Everyone talks about data quality, as they should. Our research shows that improving the quality of information is the top benefit of data preparation activities. Data quality efforts are focused on clean data. Yes, clean data is important. but so is bad data. To be more accurate, the original data as recorded by an organization’s various devices and systems is important.
Organizations are accelerating their digital transformation and looking for innovative ways to engage with customers in this new digital era of data management. The goal is to understand how to manage the growing volume of data in real time, across all sources and platforms, and use it to inform, streamline and transform internal operations. Over the years, the adoption of cloud computing has gained momentum with more and more organizations trying to make use of applications, data, analytics and self-service business intelligence (BI) tools running on top of cloud-computing infrastructure in order to improve efficiency. However, cloud adoption means living with a mix of on-premises and multiple cloud-based systems in a hybrid computing environment. The challenge is to ensure that processes, applications and data can still be integrated across cloud and on-premises systems. Our research shows that organizations still have a significant requirement for on-premises data management but also have a growing requirement for cloud-based capabilities.
Topics: business intelligence, embedded analytics, Analytics, Collaboration, Data Governance, Data Preparation, Information Management, Internet of Things, Data, natural language processing, data lakes, AI & Machine Learning
Ventana Research recently announced its 2021 Market Agenda for data, continuing the guidance we have offered for nearly two decades to help organizations derive optimal value and improve business outcomes.
Data is becoming more valuable and more important to organizations. At the same time, organizations have become more disciplined about the data on which they rely to ensure it is robust, accurate and governed properly. Without data integrity, organizations cannot trust the information produced by their data processes, and will be discouraged from using that data, resulting in inefficiencies and reduced effectiveness.
Organizations are dealing with exponentially increasing data that ranges broadly from customer-generated information, financial transactions, edge-generated data and even operational IT server logs. A combination of complex data lake and data warehouse capabilities are required to leverage this data. Our research shows that nearly three-quarters of organizations deploy both data lakes and data warehouses but are using a variety of approaches which can be cumbersome. A single platform that can provide both capabilities will help address organizations’ requirements.
Businesses are transforming their organizations, building a data culture and deploying sophisticated analytics more broadly than ever. However, the process of using data and analytics is not always easy. The necessary tools are often separate, but our research shows organizations prefer an integrated environment. In our Data Preparation Benchmark Research, we found that 41% of participants use Analytics and Business Intelligence tools for data preparation.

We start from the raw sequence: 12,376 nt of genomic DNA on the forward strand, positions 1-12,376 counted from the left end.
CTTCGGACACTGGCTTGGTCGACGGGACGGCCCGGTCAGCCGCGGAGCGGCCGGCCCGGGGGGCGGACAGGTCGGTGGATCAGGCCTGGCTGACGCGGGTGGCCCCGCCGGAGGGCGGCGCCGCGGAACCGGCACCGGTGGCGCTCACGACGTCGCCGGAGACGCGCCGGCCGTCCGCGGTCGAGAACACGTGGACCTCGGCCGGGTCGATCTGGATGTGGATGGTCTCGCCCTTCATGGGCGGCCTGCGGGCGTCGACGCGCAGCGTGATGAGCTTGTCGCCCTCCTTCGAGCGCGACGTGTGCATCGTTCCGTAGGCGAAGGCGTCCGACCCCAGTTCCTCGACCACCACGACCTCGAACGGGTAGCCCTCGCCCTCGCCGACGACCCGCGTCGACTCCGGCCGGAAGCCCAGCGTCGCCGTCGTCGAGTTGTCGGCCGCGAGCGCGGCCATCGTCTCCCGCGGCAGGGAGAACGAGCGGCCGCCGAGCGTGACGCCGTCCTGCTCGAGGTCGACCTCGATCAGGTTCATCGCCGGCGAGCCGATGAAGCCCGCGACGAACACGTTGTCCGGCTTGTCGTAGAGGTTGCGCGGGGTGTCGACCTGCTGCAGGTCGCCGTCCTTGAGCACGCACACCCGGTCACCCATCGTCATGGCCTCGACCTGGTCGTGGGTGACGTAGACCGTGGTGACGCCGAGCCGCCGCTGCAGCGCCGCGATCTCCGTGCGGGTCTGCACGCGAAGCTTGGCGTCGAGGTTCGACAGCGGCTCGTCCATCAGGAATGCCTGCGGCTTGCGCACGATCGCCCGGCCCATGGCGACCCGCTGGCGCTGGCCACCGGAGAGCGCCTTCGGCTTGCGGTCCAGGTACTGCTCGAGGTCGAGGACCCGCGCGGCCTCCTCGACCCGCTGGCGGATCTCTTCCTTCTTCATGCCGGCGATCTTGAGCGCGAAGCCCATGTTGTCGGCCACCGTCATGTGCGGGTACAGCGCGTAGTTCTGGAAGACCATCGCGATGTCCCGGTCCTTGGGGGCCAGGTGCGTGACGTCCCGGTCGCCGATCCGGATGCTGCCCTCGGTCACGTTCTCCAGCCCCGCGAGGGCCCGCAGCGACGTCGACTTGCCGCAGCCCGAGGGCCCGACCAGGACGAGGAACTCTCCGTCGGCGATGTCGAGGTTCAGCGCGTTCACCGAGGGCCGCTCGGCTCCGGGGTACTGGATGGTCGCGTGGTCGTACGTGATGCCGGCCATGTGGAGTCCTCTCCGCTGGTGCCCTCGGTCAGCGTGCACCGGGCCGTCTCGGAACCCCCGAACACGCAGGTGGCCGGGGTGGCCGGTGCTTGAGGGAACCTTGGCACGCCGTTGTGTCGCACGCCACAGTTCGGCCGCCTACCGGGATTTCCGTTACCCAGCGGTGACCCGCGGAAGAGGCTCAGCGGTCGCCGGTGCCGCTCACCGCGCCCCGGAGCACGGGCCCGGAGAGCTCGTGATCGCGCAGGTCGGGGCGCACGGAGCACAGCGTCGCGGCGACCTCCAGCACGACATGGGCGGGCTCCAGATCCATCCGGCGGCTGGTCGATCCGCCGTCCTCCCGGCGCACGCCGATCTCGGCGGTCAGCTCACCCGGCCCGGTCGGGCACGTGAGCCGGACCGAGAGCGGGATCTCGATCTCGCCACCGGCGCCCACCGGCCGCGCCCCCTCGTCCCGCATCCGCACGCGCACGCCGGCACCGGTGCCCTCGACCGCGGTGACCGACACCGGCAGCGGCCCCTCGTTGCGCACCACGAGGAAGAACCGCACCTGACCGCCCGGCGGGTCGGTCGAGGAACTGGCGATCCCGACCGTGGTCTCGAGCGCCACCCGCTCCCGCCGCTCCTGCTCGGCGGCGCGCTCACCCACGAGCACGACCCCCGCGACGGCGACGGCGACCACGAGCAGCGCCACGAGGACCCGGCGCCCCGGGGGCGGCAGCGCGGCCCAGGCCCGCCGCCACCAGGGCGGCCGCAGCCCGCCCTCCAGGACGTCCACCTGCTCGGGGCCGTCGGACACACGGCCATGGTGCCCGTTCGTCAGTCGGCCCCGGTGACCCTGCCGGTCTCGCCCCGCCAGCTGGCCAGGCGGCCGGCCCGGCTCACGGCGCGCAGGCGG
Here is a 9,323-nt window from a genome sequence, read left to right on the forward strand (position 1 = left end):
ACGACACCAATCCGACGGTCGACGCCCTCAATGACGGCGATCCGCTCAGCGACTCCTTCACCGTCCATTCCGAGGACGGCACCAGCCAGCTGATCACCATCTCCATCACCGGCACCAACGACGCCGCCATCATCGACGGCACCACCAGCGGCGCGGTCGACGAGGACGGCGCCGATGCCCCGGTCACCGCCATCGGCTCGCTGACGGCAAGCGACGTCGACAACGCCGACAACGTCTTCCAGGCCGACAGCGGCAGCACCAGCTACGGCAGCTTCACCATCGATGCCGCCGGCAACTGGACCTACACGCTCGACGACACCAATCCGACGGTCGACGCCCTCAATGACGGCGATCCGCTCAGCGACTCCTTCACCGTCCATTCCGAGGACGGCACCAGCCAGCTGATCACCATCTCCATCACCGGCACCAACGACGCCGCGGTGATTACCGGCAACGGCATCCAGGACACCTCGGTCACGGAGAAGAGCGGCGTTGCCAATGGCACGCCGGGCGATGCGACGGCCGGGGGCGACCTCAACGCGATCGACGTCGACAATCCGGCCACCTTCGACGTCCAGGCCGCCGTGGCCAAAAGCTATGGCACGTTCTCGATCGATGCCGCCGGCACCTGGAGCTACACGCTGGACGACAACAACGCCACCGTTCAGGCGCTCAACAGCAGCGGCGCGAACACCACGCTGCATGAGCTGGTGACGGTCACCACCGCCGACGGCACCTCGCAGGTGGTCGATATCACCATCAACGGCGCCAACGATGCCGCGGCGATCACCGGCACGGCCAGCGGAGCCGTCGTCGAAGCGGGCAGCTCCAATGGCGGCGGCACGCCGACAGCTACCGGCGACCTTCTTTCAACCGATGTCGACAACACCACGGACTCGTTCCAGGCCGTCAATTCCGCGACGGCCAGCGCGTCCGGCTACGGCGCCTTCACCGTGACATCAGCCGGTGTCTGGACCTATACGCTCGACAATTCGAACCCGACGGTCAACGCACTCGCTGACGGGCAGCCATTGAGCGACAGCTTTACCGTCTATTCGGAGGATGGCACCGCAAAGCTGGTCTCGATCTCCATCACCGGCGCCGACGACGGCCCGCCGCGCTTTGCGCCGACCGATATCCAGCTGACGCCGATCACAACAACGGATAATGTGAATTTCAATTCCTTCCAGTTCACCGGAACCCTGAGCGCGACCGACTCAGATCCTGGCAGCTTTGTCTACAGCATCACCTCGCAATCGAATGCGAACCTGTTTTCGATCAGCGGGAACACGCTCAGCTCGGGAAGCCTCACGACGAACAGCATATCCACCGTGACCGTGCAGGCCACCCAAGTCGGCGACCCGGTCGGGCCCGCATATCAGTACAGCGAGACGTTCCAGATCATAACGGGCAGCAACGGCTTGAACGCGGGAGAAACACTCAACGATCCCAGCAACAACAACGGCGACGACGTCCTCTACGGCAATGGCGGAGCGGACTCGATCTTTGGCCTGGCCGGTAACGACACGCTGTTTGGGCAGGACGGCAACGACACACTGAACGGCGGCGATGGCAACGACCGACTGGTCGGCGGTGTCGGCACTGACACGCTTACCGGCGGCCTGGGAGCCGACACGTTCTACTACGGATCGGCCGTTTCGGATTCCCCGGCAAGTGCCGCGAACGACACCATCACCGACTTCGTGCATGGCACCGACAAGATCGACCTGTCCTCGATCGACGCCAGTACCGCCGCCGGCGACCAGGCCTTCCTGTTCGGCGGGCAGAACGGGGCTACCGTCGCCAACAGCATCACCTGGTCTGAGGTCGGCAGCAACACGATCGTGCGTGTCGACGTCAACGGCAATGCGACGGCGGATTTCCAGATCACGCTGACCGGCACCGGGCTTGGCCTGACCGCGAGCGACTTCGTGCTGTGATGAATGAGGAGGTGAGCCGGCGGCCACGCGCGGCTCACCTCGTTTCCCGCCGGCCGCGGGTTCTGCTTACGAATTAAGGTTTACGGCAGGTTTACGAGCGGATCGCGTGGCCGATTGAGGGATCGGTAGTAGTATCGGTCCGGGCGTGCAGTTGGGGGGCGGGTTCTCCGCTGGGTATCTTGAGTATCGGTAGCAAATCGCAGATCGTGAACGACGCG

Topics: embedded analytics, Analytics, Business Intelligence, Collaboration, Data Preparation, Information Management, Internet of Things, Data, Digital Technology, natural language processing, Conversational Computing, AI and Machine Learning
A data lake is a centralized repository designed to house big data in structured, semi-structured and unstructured form. I have been covering the data lake topic for several years and encourage you to check out an earlier perspective called Data Lakes: Safe Way to Swim in Big Data? for background. Our data lake research has uncovered some points to consider in your efforts, and I’d like to offer a deeper dive into our findings.
Every organization performing analytics with multiple employees needs to collaborate. They should be collaborating in the analytics process and in communicating the results of those analyses. As I continue my evaluation of analytics and data vendors, I have to admit some disappointment at the level of collaborative capabilities some analytics vendors provide. To be fair, the level of capabilities vary widely, but I expected collaborative capabilities to be more uniformly available as a standard feature in analytics technologies by now. I had anticipated that three-quarters of analytics vendors would include collaboration capabilities. More than half the vendors I have evaluated support some comments and discussion in their products, only a few have incorporated social recognition and wall posting as part of their collaborative capabilities. So, what impact does a lack of analytics collaboration have on organizations undergoing digital transformation?
Effectively managing data privacy and security is a high-stakes matter. When an organization doesn’t get it right, it often becomes front-page news and occasionally becomes a subject of litigation. Yet organizations face an equally challenging imperative to ensure that business users have easy access to the data they need. Depending on how they are implemented, data governance policies can inhibit access to data, making it harder to find and utilize the data assets of an organization.
I was recently asked to identify key modern data architecture trends. Data architectures have changed significantly to accommodate larger volumes of data as well as new types of data such as streaming and unstructured data. Here are some of the trends I see continuing to impact data architectures.